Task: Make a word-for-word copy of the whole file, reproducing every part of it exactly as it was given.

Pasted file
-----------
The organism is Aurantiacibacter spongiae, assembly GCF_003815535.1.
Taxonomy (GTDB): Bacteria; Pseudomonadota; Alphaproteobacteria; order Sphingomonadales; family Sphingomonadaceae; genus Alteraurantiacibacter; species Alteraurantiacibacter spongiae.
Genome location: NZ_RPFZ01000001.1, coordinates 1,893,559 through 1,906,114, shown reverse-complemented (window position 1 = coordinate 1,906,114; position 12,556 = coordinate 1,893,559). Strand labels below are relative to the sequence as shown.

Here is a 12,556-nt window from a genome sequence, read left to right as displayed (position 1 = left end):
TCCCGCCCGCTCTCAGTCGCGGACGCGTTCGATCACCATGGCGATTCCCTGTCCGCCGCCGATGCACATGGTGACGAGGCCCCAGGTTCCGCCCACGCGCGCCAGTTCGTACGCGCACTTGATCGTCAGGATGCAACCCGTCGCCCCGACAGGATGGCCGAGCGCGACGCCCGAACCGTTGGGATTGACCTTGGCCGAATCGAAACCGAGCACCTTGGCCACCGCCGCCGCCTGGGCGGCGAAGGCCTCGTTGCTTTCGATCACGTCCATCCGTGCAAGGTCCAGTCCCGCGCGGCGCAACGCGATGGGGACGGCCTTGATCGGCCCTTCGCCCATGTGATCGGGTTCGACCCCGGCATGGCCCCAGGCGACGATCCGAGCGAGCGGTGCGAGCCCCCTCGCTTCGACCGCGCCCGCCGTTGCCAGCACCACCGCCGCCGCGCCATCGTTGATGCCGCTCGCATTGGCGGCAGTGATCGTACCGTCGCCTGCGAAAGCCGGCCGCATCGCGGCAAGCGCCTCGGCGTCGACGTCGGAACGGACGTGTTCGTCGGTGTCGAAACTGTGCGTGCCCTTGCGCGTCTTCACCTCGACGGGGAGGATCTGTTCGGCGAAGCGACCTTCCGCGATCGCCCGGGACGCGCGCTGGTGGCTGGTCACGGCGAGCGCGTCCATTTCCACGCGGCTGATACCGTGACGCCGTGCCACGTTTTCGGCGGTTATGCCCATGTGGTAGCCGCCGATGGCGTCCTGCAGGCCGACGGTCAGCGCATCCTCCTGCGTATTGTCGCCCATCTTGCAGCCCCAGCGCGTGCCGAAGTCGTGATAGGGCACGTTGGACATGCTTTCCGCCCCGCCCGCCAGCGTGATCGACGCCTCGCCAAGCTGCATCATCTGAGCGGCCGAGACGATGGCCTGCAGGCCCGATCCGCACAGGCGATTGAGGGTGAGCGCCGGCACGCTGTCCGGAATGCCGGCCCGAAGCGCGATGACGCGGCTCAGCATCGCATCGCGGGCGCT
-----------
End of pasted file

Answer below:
The organism is Aurantiacibacter spongiae, assembly GCF_003815535.1.
Taxonomy (GTDB): Bacteria; Pseudomonadota; Alphaproteobacteria; order Sphingomonadales; family Sphingomonadaceae; genus Alteraurantiacibacter; species Alteraurantiacibacter spongiae.
Genome location: NZ_RPFZ01000001.1, coordinates 1,893,559 through 1,906,114, shown reverse-complemented (window position 1 = coordinate 1,906,114; position 12,556 = coordinate 1,893,559). Strand labels below are relative to the sequence as shown.

Here is a 12,556-nt window from a genome sequence, read left to right as displayed (position 1 = left end):
TCCCGCCCGCTCTCAGTCGCGGACGCGTTCGATCACCATGGCGATTCCCTGTCCGCCGCCGATGCACATGGTGACGAGGCCCCAGGTTCCGCCCACGCGCGCCAGTTCGTACGCGCACTTGATCGTCAGGATGCAACCCGTCGCCCCGACAGGATGGCCGAGCGCGACGCCCGAACCGTTGGGATTGACCTTGGCCGAATCGAAACCGAGCACCTTGGCCACCGCCGCCGCCTGGGCGGCGAAGGCCTCGTTGCTTTCGATCACGTCCATCCGTGCAAGGTCCAGTCCCGCGCGGCGCAACGCGATGGGGACGGCCTTGATCGGCCCTTCGCCCATGTGATCGGGTTCGACCCCGGCATGGCCCCAGGCGACGATCCGAGCGAGCGGTGCGAGCCCCCTCGCTTCGACCGCGCCCGCCGTTGCCAGCACCACCGCCGCCGCGCCATCGTTGATGCCGCTCGCATTGGCGGCAGTGATCGTACCGTCGCCTGCGAAAGCCGGCCGCATCGCGGCAAGCGCCTCGGCGTCGACGTCGGAACGGACGTGTTCGTCGGTGTCGAAACTGTGCGTGCCCTTGCGCGTCTTCACCTCGACGGGGAGGATCTGTTCGGCGAAGCGACCTTCCGCGATCGCCCGGGACGCGCGCTGGTGGCTGGTCACGGCGAGCGCGTCCATTTCCACGCGGCTGATACCGTGACGCCGTGCCACGTTTTCGGCGGTTATGCCCATGTGGTAGCCGCCGATGGCGTCCTGCAGGCCGACGGTCAGCGCATCCTCCTGCGTATTGTCGCCCATCTTGCAGCCCCAGCGCGTGCCGAAGTCGTGATAGGGCACGTTGGACATGCTTTCCGCCCCGCCCGCCAGCGTGATCGACGCCTCGCCAAGCTGCATCATCTGAGCGGCCGAGACGATGGCCTGCAGGCCCGATCCGCACAGGCGATTGAGGGTGAGCGCCGGCACGCTGTCCGGAATGCCGGCCCGAAGCGCGATGACGCGGCTCAGCATCGCATCGCGGGCGCT